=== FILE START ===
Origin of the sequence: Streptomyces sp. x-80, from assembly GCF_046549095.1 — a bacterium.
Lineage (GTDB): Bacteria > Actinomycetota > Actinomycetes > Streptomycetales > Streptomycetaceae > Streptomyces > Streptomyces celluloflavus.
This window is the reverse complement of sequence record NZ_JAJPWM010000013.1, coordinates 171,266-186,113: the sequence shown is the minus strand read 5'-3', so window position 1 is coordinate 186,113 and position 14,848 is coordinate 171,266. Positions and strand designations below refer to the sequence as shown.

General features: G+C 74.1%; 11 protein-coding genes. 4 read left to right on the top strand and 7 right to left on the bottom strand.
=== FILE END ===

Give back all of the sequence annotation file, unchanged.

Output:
Origin of the sequence: Streptomyces sp. x-80, from assembly GCF_046549095.1 — a bacterium.
Lineage (GTDB): Bacteria > Actinomycetota > Actinomycetes > Streptomycetales > Streptomycetaceae > Streptomyces > Streptomyces celluloflavus.
This window is the reverse complement of sequence record NZ_JAJPWM010000013.1, coordinates 171,266-186,113: the sequence shown is the minus strand read 5'-3', so window position 1 is coordinate 186,113 and position 14,848 is coordinate 171,266. Positions and strand designations below refer to the sequence as shown.

General features: G+C 74.1%; 11 protein-coding genes. 4 read left to right on the top strand and 7 right to left on the bottom strand.